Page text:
The immense success of Snow White and the Seven Dwarfs was a turning point for Walt Disney. He bet everything on the revolutionary idea of a feature-length color animated film. Part of his bet included withholding wages from his previously well-paid animators. Prior to the blockbuster and Oscar-night, they received a percentage of the film's profits. They also received overtime. But the bank account was growing thin as they approached completion and promises were made instead. If the film did well, the animators would reap the rewards.
Unfortunately for the workers, the profits were poured into a new studio and Bambi, Pinocchio and Fantasia followed -- none achieved near the success of Snow White. So the budgets were trimmed again and in 1941 the animators went on strike, the same year as the Rouge Plant. Walt was personally offended that his "children" would prove so unfaithful.
"To love on my terms..."
A year earlier, in a classic moment in Citizen Kane (starting at 2:10 below), Jed Leland (Joseph Cotten) visits the election headquarters the night that his childhood friend, Charles Foster Kane, is soundly defeated after the newspapers ran a story about his scandalous romance with a "singer."
Jed calls Charlie on the hypocrisy of his King Lear-like shock that ingratitude should occur from the "precious working class" that the multi-millionaire was counting to love him into office.
George Pullman's profits were down and he decided to cut wages and extend workdays to make ends meet. Everyone understands cutting back, tightening one's belt, trimming the fat, etc. Unfortunately, Pullman's city needed to make money, too. So his rent wasn't lowered and the goods from his stores weren't reduced in price. The workers were as shocked as Henry Ford and Walt Disney, the family had turned into, well, the Corleone Family.
A strike ensued and support from the public and media was non-existent. Drastic measures were called upon by organizer Eugene Debs and President Cleveland decided to send in the military against the Illinois governor's wishes, to stop a series of national attempts by workers and their sympathizers to interfere with transportation. Protecting the U.S. Mail routes fell under Cleveland's jurisdiction and he called in the army. After 80 were workers and sympathizers were killed in conflicts over railroad sabotage the strike ended and Debs was imprisoned. Six days after it was over Labor Day was created and an investigation followed into the city of Pullman that required the company to no longer rule the town and it was divested and became part of Chicago.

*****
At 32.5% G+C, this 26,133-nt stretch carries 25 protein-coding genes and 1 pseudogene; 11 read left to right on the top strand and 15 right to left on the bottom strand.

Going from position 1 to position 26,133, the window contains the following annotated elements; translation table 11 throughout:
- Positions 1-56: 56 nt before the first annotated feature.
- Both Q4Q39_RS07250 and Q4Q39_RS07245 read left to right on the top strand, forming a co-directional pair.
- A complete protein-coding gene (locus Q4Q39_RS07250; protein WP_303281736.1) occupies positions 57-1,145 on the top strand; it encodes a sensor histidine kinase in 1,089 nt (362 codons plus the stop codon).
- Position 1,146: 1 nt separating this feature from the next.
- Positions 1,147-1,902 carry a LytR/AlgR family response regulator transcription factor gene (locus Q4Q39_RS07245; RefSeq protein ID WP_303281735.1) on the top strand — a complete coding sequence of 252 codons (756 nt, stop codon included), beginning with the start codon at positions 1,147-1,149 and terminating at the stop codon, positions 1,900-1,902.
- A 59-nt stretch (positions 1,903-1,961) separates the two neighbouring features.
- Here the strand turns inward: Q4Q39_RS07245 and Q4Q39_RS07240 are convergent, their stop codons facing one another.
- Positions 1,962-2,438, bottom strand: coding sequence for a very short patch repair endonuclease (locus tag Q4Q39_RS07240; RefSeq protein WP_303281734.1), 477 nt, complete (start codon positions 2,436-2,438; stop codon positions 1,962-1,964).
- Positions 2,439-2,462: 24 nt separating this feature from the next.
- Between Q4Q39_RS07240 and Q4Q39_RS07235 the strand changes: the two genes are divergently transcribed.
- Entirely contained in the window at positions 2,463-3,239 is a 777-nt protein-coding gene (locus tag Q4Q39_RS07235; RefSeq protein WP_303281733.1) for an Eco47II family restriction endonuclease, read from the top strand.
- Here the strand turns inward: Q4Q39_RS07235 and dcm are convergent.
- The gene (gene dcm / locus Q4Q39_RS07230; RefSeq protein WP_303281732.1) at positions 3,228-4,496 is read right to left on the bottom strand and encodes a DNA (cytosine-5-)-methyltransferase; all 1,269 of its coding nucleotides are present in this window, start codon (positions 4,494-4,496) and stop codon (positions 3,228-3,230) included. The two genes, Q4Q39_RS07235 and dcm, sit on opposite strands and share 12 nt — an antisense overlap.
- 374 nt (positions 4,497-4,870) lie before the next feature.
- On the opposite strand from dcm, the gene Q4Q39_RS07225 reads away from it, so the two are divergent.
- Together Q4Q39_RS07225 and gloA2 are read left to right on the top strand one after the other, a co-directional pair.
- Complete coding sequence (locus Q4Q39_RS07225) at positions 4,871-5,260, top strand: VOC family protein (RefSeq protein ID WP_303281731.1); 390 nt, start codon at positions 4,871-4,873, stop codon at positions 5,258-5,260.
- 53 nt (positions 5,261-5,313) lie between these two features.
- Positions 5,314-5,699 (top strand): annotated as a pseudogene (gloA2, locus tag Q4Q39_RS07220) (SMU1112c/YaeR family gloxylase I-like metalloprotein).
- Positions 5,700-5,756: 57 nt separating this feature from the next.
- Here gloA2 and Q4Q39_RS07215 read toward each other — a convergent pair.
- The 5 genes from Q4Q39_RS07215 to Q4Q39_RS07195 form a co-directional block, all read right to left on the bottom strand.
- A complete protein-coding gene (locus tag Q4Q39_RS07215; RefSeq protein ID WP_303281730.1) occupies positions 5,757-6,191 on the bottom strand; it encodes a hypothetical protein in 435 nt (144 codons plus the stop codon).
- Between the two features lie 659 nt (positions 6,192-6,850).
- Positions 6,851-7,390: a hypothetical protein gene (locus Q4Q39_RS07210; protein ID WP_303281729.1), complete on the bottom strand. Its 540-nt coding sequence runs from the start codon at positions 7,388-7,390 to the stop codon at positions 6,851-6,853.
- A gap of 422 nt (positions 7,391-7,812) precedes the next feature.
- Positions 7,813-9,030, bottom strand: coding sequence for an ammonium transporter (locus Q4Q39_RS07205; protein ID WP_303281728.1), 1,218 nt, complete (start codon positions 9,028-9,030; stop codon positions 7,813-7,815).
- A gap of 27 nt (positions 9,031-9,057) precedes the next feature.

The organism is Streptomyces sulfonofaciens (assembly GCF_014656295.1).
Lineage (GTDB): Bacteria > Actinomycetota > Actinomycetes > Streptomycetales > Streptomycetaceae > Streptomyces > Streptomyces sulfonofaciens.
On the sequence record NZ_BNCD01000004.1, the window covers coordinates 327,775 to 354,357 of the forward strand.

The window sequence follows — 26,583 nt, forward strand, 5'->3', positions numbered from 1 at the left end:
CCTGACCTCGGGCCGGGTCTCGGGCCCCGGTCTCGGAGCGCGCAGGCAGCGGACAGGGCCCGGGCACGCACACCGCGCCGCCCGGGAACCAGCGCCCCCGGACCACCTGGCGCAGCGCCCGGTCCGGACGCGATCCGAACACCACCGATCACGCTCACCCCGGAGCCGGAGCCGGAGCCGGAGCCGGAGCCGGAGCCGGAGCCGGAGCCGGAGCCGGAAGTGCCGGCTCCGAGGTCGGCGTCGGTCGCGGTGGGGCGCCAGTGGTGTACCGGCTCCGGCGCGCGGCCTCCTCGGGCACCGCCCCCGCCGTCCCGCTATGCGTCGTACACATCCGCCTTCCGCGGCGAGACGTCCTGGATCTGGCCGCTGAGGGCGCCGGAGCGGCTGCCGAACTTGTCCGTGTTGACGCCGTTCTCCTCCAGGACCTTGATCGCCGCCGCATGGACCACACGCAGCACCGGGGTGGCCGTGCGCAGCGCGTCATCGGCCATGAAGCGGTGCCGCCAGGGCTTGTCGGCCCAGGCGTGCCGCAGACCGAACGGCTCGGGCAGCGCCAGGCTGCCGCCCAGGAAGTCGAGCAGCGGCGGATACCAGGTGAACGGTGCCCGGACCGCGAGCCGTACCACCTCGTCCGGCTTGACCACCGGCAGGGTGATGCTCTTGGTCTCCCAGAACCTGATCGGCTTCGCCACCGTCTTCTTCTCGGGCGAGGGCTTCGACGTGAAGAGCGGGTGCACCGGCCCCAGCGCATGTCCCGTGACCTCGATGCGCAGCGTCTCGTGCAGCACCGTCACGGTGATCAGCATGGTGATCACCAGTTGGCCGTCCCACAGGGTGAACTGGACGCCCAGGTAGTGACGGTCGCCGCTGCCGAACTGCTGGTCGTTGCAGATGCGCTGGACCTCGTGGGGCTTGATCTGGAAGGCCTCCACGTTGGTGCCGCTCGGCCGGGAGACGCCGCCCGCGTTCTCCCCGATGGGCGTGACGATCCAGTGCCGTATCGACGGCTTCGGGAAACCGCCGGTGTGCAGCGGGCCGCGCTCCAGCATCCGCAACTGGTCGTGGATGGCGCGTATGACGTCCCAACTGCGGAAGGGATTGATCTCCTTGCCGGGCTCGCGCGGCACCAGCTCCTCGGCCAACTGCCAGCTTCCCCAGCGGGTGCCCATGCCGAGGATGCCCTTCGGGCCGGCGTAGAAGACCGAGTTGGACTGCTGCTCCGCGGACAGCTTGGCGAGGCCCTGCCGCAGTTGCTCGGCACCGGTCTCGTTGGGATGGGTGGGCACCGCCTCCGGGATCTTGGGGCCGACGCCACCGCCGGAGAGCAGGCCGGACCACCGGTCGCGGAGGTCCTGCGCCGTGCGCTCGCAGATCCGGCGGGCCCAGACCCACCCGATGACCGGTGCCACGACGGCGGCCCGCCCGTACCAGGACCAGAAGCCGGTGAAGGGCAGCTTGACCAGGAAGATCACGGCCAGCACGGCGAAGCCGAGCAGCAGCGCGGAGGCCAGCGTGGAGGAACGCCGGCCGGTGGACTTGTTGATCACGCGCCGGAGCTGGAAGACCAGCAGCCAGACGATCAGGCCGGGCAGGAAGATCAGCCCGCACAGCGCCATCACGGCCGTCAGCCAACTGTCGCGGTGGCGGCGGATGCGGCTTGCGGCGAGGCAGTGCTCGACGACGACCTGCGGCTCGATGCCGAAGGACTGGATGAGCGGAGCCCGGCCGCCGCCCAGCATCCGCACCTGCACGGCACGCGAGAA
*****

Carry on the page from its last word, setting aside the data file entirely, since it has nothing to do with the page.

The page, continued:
Modern Pullman and Ignoring Ford's Recipe
So in the "Nothing New Under the Sun" category we face ethical debates, and a little misconception, over workers' "rights." Teachers in Michigan have come under fire for their time off in the summer, their pensions, their salaries and their healthy health care -- but especially, their unions. As a crisis representative who sat in many living rooms I heard, "Why should you get such great benefits, my husband had his taken away. It's only fair."
My only answer to those parents was that none of those "benefits" were doled out generously by the city and state; nobody creates a union because they want to. The pay, the pension and benefits were all negotiated with great pain and suffering on both sides in order to, like Pullman, Ford and Disney, attract and retain the best employees -- especially in the space-race of the 1960s when the general assumption was that if we didn't improve our schools, we would all be speaking Russian by 2014.
Now that Michigan has reduced or removed these "teacher luxury perks" with over 40 anti-labor laws, the number of qualified candidates has significantly dropped -- ironically, right when Russia is starting to look like the bear that terrified me on the nightly news of my childhood.
This Monday, former venture capitalist and current governor Rick Snyder, in the midst of a re-election campaign, will walk across the Mackinac Bridge -- a Labor Day tradition that perhaps signifies some type of unification. But he is the same man who signed into law the Right-to-Work act when he said he wouldn't and cut money to schools while giving his fellow entrepreneurs large tax cuts.
While you're grilling, watching a parade or remembering telethons of the past, remember the 80 dead during following George Pullmen's decision to not lower his rent. He abandoned his "happy worker is a good worker" plan, ignoring Henry Ford's recipe...
- Make the best quality of goods possible
- At the lowest cost possible
- Paying the highest wages possible.
Labor Day wasn't created because it was the right thing to do -- it was strictly a PR move.
And today as Walgreens and Burger King contemplate tax loopholes, as Michael Milken's K12 Inc's cyber-schools funnel public tax dollars directly to his pocket and Wal-Mart provides Christmas collection baskets to help its needy workers, the country seems to be once again skipping Step #3 of Ford's formula, directly affecting Step #1 -- whether the mediocre-quality goods are cars, cartoons or careers.